“People could get trained in their own community instead of going to medical school, a pathway that’s very long and expensive and makes the service expensive, too,” he said. “It can be done safely in a much less complicated way.”
Numerous bills to decriminalize psilocybin in the city of Chicago have been bouncing around for years, although to no avail yet, and I’m curious to see what happens with the proposed statewide legislation. Ford said his bill could go through many revisions before it is officially introduced to the state legislature, which he plans on doing sometime next year.
Middle finger to the federal government
What, to me, is striking about this bill is that it aims to decriminalize only natural, plant-based entheogens, as opposed to synthetic versions which is what the government typically seems to be more lenient about. When we consider what has already been legalized for pharmaceutical use – like Marinol which is a synthetic version of THC, or even Esketamine, which is not replacing any natural compound, but is basically a very slightly altered version of ketamine that has received FDA approval – we start to see a pattern.
They want us using their drugs exclusively. And why wouldn’t they? The pharmaceutical industry is one of the most profitable in the United States, and they’re showering congress members with cash in the form of political lobbying and various campaign distributions. Every year, the federal government receives millions of dollars from pharmaceutical companies, and for obvious reasons, they want this relationship to continue.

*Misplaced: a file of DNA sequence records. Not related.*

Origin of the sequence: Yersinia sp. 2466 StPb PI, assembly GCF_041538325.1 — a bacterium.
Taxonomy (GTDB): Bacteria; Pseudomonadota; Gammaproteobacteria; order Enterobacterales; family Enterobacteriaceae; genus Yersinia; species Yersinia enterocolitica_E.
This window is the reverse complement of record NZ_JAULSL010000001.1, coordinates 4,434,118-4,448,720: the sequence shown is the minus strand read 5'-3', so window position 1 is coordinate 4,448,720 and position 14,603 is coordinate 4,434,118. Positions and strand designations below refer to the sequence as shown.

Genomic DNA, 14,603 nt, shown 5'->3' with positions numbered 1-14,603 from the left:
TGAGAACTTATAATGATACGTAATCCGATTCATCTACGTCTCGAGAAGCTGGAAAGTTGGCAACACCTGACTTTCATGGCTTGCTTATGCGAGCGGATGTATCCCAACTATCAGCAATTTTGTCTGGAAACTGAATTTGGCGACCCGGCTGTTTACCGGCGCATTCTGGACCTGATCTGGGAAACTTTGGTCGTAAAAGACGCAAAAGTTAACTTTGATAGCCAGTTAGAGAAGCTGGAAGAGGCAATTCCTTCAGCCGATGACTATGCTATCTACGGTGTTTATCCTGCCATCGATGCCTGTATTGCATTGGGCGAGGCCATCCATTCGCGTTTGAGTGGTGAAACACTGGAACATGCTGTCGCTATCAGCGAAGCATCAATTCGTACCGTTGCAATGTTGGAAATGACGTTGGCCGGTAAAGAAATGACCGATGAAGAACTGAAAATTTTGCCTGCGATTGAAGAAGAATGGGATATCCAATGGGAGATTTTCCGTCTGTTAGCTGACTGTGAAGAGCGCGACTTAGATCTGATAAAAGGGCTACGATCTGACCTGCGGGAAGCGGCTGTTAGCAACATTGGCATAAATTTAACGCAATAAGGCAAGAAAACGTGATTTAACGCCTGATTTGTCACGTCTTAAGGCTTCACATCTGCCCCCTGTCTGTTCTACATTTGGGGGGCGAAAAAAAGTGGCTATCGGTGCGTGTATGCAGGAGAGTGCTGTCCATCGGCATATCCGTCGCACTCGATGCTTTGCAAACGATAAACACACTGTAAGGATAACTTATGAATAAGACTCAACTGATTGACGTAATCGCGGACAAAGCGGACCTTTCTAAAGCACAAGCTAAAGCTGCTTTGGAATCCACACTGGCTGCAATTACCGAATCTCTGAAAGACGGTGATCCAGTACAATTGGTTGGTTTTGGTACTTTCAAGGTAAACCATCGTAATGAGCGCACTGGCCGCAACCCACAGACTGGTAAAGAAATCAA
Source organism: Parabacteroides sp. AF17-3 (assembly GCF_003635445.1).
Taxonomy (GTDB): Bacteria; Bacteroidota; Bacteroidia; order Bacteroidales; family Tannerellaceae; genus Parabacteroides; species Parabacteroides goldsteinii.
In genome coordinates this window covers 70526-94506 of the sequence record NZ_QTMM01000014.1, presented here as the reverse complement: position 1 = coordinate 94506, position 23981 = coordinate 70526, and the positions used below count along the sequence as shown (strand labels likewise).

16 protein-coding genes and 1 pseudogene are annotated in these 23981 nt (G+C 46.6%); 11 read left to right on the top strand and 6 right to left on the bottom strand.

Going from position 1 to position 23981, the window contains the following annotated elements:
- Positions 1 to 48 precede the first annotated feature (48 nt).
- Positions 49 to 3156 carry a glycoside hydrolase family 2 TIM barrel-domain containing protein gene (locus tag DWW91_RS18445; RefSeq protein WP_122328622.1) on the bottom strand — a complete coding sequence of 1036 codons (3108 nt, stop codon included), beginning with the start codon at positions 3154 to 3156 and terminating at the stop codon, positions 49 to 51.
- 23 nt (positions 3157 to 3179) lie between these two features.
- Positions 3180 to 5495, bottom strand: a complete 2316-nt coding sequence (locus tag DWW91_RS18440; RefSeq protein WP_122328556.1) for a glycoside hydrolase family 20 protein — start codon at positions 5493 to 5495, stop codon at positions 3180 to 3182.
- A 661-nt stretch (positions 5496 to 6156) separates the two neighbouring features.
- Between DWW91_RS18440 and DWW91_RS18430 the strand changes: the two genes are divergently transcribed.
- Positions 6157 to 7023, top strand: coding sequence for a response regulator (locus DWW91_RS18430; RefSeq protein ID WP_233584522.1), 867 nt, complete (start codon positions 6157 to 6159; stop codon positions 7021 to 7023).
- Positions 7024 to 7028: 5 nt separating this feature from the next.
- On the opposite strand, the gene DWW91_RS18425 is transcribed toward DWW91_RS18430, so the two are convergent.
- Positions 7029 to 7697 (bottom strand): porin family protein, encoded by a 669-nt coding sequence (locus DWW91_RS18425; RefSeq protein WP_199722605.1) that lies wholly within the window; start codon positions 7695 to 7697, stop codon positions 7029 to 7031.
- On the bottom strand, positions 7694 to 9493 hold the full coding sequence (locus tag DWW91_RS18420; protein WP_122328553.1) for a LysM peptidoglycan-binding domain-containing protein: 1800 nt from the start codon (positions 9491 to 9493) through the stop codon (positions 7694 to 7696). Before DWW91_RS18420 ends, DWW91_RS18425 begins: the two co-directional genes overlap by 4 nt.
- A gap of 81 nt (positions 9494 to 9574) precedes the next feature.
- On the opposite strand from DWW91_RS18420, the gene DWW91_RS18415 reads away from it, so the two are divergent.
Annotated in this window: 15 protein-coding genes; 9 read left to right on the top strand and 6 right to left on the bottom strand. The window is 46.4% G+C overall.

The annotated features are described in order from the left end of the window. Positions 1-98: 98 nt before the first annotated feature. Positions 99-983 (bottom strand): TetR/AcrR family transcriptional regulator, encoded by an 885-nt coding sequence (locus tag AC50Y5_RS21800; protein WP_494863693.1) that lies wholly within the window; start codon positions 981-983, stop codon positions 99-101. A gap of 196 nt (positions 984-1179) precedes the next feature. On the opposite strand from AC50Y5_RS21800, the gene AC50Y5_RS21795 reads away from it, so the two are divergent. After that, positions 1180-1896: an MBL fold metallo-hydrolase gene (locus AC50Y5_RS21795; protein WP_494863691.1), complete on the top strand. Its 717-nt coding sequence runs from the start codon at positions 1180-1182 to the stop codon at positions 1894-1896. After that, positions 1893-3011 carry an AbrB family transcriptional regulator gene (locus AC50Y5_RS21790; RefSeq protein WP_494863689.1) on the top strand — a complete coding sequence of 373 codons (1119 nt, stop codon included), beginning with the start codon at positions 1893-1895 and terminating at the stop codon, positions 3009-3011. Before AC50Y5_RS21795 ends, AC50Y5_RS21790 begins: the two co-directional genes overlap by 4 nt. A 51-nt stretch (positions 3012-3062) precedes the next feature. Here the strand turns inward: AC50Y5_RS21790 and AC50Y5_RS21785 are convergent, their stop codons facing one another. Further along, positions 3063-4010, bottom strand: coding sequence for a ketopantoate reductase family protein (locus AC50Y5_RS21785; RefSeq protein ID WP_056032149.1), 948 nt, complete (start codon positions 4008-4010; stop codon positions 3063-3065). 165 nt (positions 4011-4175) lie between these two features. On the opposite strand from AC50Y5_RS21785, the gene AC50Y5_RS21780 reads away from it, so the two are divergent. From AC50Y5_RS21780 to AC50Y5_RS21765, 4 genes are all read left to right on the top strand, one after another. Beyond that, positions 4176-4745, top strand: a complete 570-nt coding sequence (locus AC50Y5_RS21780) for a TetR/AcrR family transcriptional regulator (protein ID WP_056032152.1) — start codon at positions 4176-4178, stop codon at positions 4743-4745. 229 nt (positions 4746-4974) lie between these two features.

If the law allows us access to therapeutic plants that we can grow or extract in the comfort of our own homes, our reliance on big pharma medications would quickly dwindle. It’s been shown time and time again, that in states where cannabis is legal and easily accessible, the number of prescriptions for opiate-based pain medications drops. Same applies to medications prescribed for mental health disorders.
Sadly, there’s no money in good health, and big pharma is certainly not in the business of losing money. If the bill passes as written, only legalizing plant-based psychedelics, I wonder if the state will implement some type of ban on home cultivation. Not that it would matter on a larger scale. It might stop a small percentage of people from growing these plants, but if there is anything to be learned from the cannabis industry, it’s the simple fact that when people want something, and that something is even somewhat easy to get (or in this case, easy to grow/produce), they will find a way to get it – whether it’s legal or not.
Again, this bill is truly in the earliest stages. At this point, it’s barely just a thought. But, that thought behind it is legally unprecedented and it’ll be exciting to see how everything plays out next year after it’s finalized. Check back with us for updates on this and other important industry bills.